The Road HomeSeptember 2014

Lev is a legal economic migrant travelling from an unspecified East European homeland to find work in England, having left his young daughter and his mother behind. Beside him on the bus, a plump woman ‘with moles like splashes of mud on her face’ (so no incipient romance there, then) helps him with basic English phrases and offers him hard-boiled eggs and dried fruit and pieces of chocolate; Lev offers her, and incidentally us, the readers of this novel, pieces of information about himself, about the death from cancer of his wife and about his friend Rudi and the old Chevrolet which Rudi had managed to buy. As they say goodbye at Victoria Coach Station, we are left in little doubt that Lev will need further assistance from Lydia before long.

And so it proves to be, but not before Lev has discovered how woefully inadequately he is prepared for life in London and how little his pathetic savings will buy. He is helped by a kindly Muslim who pays him a few pounds to deliver leaflets about his Kebab House and gives him a free meal. But he has to sleep in the entrance to an empty basement flat. Unsurprisingly, it is not long before he decides to phone Lydia. And from that moment his luck changes, because Lydia helps him to find accommodation with an Irishman who becomes his good friend, and a job as the kitchen porter at a trendy restaurant.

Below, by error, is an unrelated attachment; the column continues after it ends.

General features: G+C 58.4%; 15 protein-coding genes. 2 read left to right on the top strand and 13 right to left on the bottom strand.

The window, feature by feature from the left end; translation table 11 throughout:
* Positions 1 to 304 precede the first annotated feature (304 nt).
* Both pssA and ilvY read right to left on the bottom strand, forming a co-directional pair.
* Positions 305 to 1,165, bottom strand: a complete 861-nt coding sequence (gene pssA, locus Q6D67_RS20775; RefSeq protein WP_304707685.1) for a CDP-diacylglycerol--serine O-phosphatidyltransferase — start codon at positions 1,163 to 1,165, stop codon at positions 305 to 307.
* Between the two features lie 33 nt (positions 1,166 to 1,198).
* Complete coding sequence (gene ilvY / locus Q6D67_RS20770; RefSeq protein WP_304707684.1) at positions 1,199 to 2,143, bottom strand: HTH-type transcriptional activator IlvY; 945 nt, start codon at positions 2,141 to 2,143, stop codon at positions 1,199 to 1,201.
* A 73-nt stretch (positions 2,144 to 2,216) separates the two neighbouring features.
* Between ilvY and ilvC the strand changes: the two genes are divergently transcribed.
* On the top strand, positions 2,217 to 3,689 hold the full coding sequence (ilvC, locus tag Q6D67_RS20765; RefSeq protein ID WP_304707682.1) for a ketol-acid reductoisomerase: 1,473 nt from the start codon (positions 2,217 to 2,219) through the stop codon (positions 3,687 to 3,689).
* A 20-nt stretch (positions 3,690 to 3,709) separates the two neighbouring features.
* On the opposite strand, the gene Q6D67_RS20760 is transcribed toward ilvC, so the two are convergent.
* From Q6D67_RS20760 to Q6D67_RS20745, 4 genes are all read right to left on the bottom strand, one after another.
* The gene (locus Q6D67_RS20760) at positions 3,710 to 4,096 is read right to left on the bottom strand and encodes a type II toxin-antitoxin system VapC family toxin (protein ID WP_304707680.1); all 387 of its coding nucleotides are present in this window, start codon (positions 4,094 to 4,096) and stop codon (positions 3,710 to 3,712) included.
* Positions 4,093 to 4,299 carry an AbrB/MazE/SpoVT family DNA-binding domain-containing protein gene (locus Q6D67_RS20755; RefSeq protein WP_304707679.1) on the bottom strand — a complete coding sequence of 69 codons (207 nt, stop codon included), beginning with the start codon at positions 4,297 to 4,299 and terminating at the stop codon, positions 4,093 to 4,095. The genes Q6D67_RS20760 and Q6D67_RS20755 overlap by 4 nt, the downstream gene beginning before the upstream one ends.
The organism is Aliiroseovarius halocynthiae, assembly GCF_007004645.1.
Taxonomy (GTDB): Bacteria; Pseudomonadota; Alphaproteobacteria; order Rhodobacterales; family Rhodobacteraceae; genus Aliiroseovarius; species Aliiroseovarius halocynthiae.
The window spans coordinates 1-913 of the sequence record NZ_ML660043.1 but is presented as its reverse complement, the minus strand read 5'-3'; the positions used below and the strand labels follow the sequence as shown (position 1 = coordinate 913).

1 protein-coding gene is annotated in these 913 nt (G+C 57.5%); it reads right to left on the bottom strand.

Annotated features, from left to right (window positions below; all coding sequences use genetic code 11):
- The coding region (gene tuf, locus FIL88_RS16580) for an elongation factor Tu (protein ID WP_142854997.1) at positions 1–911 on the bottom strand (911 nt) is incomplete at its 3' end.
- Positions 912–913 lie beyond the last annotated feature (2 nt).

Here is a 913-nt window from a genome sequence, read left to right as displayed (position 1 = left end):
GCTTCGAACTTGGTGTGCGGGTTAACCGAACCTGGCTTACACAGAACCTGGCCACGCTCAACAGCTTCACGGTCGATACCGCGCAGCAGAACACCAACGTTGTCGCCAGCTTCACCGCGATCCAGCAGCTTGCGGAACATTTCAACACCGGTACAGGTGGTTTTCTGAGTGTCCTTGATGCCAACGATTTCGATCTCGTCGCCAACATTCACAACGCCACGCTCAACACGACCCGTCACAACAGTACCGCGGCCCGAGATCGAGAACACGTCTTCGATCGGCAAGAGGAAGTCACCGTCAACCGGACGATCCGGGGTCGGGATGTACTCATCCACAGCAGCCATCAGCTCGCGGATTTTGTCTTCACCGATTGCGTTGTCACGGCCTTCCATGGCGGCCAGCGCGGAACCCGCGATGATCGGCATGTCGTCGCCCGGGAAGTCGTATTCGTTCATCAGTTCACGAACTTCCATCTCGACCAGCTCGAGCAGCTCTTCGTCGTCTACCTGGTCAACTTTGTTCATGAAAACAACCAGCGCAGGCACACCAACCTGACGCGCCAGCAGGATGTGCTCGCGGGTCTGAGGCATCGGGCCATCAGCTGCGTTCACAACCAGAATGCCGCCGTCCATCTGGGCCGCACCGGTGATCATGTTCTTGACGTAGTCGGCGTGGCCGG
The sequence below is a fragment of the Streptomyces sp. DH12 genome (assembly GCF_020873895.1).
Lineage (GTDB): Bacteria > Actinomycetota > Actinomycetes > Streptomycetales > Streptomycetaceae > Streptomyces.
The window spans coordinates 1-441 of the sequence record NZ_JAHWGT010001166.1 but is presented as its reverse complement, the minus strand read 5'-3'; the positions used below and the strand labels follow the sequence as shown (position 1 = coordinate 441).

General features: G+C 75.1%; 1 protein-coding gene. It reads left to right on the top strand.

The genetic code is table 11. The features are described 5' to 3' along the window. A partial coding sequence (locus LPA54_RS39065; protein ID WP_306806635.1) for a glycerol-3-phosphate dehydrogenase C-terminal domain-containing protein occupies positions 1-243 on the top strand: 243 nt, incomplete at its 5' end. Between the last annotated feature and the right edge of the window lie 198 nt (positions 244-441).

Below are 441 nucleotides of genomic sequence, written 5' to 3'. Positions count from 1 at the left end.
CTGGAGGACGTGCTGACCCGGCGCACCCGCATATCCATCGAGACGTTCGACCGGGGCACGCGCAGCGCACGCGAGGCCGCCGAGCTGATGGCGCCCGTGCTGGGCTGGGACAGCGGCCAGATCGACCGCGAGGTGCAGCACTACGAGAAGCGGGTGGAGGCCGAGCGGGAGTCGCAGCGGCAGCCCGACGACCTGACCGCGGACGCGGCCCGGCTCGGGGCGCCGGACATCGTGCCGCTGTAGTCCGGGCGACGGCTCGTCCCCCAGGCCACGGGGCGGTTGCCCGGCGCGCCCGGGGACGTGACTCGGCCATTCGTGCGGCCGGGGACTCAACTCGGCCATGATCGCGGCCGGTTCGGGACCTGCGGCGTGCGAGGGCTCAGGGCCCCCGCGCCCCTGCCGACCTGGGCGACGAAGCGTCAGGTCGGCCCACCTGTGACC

Most of us were fans of Rose Tremain’s Restoration which we read some months ago, and so we looked forward to her gritty evocation of 21st century Britain with its multi-faceted mix of ethnicity and class, its obsessions and taboos, all seen through the eyes of an outsider; for most of the group The Road Home lived up to expectations, and Lev was considered a memorable, delightful character. For this reader, however, the novel was peopled with rather too many caricatures, the plot somewhat clunky, and Lev too flawed a personality to engage my sympathy. His unfeeling treatment of Lydia (how relieved I was when she refused to negotiate a loan of ten thousand pounds and subsequently cut off all further communication), his revolting method of getting even with Sophie the sexy sous-chef for ending their relationship, all left a bad taste in the mouth – along with the swilled vodka and the stench of tobacco. But Rose Tremain can write like an angel and that largely made up for these reservations.

Our next book is Purple Hibiscus by Chimamanda Ngozi Adichie and we meet on Thursday, 16th October to discuss it.

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